2013-03-08 09:07:38 AM  

RexTalionis: Kazan: vpb: I suspect they just don't like change.

yes.

RexTalionis: Because people like warmer colors and that warmer lighting is easier on the eyes.

but.. but.. that's not warmer! that's a colder black body equivalent!!!

:P (yes i know "warm color palette" vs "actual black body temperature")

I also disagree, that piss yellow light is dim, makes everything look like crap and is just generally ugly.

We've been conditioned to expect warm lighting in the evenings for thousands of years. That kind of daylight-ish white light is just weird at night. My bedroom uses the daylight-style bulbs and my living room uses more yellowish bulbs and my bedroom is way less inviting a place than my living room, probably explaining my lack of success with the ladies.


Yeah, it's the lighting that makes you look like a man-child who still collects comic books and takes pride in unlocking the next level in the latest game. Why does l
 
2013-03-08 10:09:18 AM  

chimp_ninja: 4) Why can't I find this study?


Because it's bullshiat

Why are no details provided?

Because it's bullshiat

Why is it that when I search for the "Federation of German Engineers" it only returns this "study"?

Because it's bullshiat

I saw a reference to this article on some other web forum a few months ago, and 30 minutes or so  with The Google led to the inescapable conclusion that  1)) the only websites that reference this "study" are ALt Med sites, and people with an axe to grind or a vested interest in these bulbs not becoming popular, and 2)  not a single one of them provides a primary source for this "study" - they invariable all link to one another
 
2013-03-08 12:03:09 PM  

SpectroBoy: Shazam999: t's wide.  Just as good, if not better, than the CFLs they replaced in terms of dispersal.  Far better in terms of actual light output and of course basically perfect instant-on.

And 1350 lumens isn't good enough?  Are you wearing sunglasses in your house?

Thanks for the info.

Our house is on the large size and the cans are spaced for 120-150 watt R40 bulbs. The architect like the look of fewer cans (and it's cheaper to build), but now those bulbs are hard to get. (I never thought I would be buying "black market" light bulbs)  Also, in the foyer the floor is brown so a lot of the light is wasted. (and I need wide floods, not spots)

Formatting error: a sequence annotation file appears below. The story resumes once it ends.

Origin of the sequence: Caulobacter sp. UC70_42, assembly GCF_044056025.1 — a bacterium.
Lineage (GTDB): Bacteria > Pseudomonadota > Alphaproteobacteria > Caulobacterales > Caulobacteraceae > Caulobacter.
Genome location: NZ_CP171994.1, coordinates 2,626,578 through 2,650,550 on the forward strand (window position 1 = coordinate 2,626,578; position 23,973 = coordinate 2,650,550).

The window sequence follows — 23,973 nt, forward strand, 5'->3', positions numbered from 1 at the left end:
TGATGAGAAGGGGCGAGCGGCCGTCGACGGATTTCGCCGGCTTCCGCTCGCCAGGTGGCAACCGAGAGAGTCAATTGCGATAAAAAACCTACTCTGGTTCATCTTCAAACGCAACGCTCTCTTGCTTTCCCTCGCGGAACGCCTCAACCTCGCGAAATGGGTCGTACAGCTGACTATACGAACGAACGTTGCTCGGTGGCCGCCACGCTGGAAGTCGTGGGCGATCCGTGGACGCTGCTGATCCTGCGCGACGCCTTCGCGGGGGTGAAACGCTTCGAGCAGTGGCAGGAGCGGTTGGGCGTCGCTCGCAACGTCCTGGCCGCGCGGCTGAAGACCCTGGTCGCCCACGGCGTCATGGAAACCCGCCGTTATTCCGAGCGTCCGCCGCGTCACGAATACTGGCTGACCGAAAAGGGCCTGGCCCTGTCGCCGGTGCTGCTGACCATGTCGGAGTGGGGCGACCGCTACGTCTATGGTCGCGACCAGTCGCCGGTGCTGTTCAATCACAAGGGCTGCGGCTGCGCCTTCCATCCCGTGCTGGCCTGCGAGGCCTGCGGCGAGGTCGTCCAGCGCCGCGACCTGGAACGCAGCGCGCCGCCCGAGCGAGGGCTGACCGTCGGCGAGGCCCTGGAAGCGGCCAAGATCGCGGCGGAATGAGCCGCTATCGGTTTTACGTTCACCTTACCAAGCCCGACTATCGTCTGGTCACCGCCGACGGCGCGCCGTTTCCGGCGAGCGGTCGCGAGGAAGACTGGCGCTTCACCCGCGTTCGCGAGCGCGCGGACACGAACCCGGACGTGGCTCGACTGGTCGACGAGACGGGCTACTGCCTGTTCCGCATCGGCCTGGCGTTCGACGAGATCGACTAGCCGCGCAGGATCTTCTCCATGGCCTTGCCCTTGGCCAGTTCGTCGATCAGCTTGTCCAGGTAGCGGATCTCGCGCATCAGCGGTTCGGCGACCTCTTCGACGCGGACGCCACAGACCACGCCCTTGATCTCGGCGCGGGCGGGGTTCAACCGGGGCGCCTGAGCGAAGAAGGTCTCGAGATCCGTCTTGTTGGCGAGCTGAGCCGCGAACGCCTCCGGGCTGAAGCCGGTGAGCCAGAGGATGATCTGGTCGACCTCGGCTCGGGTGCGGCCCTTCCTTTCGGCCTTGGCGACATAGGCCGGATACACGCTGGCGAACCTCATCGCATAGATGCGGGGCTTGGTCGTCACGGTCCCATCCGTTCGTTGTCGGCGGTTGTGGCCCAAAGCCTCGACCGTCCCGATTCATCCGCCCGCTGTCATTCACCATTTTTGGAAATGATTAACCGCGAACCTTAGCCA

1350 Lumens is good enough, but a hair low.


Ah, R40.  You don't want the R30 then, they'll look tiny in the cans.  There are R40 LEDs, look around.
 
2013-03-08 02:41:19 PM  

Forbidden Doughnut: wildsnowllama: ... come to think of it, I can't remember the last time I changed a light bulb. And I have all CFLs.

I'm still using CFLs from the early-2000's ( GE 2-D dimmable CFL still running strong). I'm  enough of a dork to buy a LED bulb just out of curiosity, however.

/ this newer technology intrigues me...


I did pretty much the same thing.  I replaced the CFL in my headboard lamp with an LED bulb, and I have absolutely no complaints.  More recently, I swapped out the CFL's that came with a pair of Ikea lamps since the CFL's it came with are very slow to warm up and have just enough flicker to be annoying (the LED bulbs don't flicker at all as far as I can tell).

I plan to eventually replace all of my CFL's with LED bulbs, but only as they burn out (the energy savings isn't enough to make it worthwhile to replace a working CFL).  And since I still have about half of a Costco box of unused CFL's, that could take ten years or so.
 
2013-03-08 07:19:21 PM  

t3knomanser: Samwise Gamgee: Fireside, candlelight, etc. Warm, relaxing, comforting.

Firelight and candlelight are not exactly good lights to  see by. They're delightfully decorative, but hardly practical. If I want to actually do things, I much prefer a crisp, white light. I've got this LED lamp that's absolutely brutal- you have to light the room with it indirectly. Bounce it off a wall, and fill the room with light. Love it.


That's great during the day, but I'm at work all day where I work under horrid bluish fluorescent lights. When I get home in the evening I want a warm glow.

It's funny - I put black electrical tape over all the annoying blue LED's on all my electronics because it impeded sleep, yet I typically have no problem falling asleep with my bug-light lamp on...
 
2013-03-09 05:22:42 PM  

Pelvic Splanchnic Ganglion: Rwa2play: Kazan: 2700K? Aka "Incandescent Piss-tinge"? fark that shiat.

This.  Recently bought some 75-watt daylight CFL bulbs for my nightstand.  Best. Bulbs. Ever.

Until you break one on the carpet and you have to spend the next four hours on the floor with duct tape because the vacuum cleaner will cause any spilled mercury to go airborne.

Seriously, cleaning up a broken CFL is a colossal PITA.


Is this the new RW talking point when it comes to lighting technology? I wonder how our species has survived two generations of contact with fluorescent lighting if you're getting your knickers in a twist about one lousy CFL...